Nandini Pandey

Nandini Pandey

Associate Professor of Classics, Director of Undergraduate Studies

Contact Information

Research Interests: Latin literature; Roman history, politics, and visual culture; race, identity, and diversity; classical reception (especially across ages, media, and cultures); public humanities

Education: PhD, University of California, Berkeley

Nandini Pandey is a Romanist broadly interested in Latin literature, political and intellectual history, visual culture, and the conversations among them. She loves interrogating how meanings are made and change over time and across media; how words, images, and built environments interact with humans; and how identities and ideologies have been constructed alongside interpretations of the classics, from antiquity to the present day. 

Professor Pandey's prize-winning first monograph, The Poetics of Power in Augustan Rome: Latin Poetic Responses to Early Imperial Iconography (Cambridge 2018), explores the role of Roman writers, readers, and artists in creating and contesting Augustus' public image from below. Her second book project explores social practices, legal underpinnings, and lived experiences of ethnic and cultural diversity in the Roman empire, with an eye toward modern diversity and inclusion initiatives. This research has been generously supported, among others, by the American Council of Learned Societies, the American Academy in Berlin, a Basel Fellowship in Latin Literature, the Loeb Classical Library Foundation, and the Institute for Research in the Humanities at the University of Wisconsin. 

In addition to numerous scholarly articles, Professor Pandey often writes and speaks for broader audiences, notably from 2017-2020 for Eidolon. She is a proponent of public classics and an advocate for a more socially relevant, inclusive, and supportive academy. She serves numerous professional organizations, editorial boards, and support groups for historically marginalized scholars.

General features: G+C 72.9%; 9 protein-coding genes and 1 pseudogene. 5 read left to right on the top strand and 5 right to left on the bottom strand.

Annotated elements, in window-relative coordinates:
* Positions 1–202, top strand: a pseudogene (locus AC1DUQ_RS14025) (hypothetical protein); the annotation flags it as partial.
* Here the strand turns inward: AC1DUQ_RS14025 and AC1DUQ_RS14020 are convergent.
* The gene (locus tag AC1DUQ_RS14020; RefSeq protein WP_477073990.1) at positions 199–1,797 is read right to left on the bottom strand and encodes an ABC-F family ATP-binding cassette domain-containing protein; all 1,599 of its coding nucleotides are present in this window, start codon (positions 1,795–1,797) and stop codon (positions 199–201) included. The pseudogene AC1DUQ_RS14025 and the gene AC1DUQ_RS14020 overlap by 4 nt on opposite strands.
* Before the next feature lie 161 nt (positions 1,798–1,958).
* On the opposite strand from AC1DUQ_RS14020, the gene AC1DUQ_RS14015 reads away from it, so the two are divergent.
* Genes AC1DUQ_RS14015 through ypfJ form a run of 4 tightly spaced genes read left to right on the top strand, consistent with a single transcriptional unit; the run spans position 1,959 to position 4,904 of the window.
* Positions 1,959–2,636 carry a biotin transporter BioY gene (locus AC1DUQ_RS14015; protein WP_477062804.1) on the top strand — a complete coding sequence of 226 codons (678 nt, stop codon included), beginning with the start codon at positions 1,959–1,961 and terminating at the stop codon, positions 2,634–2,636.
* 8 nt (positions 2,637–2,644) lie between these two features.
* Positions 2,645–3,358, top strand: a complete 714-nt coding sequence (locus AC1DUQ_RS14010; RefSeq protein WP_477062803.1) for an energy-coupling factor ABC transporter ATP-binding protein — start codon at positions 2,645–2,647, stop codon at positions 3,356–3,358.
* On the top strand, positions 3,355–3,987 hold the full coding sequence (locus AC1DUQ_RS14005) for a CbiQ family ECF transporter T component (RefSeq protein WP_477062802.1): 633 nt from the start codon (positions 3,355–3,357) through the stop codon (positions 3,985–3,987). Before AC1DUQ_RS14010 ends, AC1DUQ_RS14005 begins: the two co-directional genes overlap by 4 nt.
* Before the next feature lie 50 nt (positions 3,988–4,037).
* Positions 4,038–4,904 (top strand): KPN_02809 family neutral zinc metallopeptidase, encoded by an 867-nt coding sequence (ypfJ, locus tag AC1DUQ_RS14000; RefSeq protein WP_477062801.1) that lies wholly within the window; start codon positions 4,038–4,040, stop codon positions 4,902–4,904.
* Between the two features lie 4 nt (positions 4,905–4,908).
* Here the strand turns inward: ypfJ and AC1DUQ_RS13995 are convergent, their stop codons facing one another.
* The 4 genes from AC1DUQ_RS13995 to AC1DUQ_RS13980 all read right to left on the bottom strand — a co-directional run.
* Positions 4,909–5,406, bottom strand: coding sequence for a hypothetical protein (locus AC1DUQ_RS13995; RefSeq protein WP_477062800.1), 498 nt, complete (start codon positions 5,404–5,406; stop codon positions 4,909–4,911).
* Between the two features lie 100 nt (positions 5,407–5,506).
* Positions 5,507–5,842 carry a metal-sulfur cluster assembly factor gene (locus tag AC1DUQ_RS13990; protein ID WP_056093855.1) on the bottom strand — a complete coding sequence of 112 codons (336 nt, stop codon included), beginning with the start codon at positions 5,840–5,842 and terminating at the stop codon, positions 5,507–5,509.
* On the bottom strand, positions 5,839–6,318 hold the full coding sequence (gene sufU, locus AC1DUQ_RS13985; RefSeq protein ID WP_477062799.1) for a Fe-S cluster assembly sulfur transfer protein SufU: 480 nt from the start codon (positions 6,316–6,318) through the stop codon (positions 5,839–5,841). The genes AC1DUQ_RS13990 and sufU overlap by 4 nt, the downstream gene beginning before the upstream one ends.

Professor Pandey is excited to join Johns Hopkins and to return to Baltimore after seven fruitful years at UW-Madison. She hopes to find ways to give back to the local community and to make classics a positive part of conversations that matter to our city and our fellow citizens. Follow her at @global_classics.

Photo credit: Annette Hornischer

Where Do We Draw the Line? Addressing Eminent Scholars’ Imperfect Pasts,” for “Pasts Imperfect,” LA Review of Books, 18 November 2021

“The Roman Roots of Racial Capitalism: What an Ancient Empire Can Teach Us about Diversity,” The Berlin Journal, Vol. 34, 2020-21: 16-20

Turning the Tables on Dominance and Diversity in Classics,” Eidolon, 9 July 2018

Crossing Cultures as a First-Generation Classicist: The Tears of Things on Coco’s Marigold Bridge,” Eidolon, 2 April 2018

“Engendering Aeneas’ Shield: A Femininist Rereading of Aeneid 8,” for a special edition of Vergilius (2021) on “Vergil and the Feminine,” ed. Elena Giusti, Victoria Rimell, Hunter Gardner, 67: 47-67

“Blood beneath the Laurels: Pyrrhus, Apollo, and the Ethics of Augustan Victory,” Classical Philology 2018, Vol. 113, No. 3: 279-304

“Caput Mundi: Female Hair as Symbolic Vehicle of Domination in Ovidian Love Elegy,” Classical Journal 2018, Vol. 113, No. 4: 454-488

“Medea’s Fractured Self on the Jacobean Stage: Webster’s Duchess of Malfi as a Study in Renaissance Readership,” The International Journal of the Classical Tradition 2015, Vol. 22, Issue 3: 267-303

“Caesar’s Comet, the Julian Star, and the Invention of Augustus,” Transactions of the American Philological Association, Autumn 2013, Vol. 143 No. 2: 405-449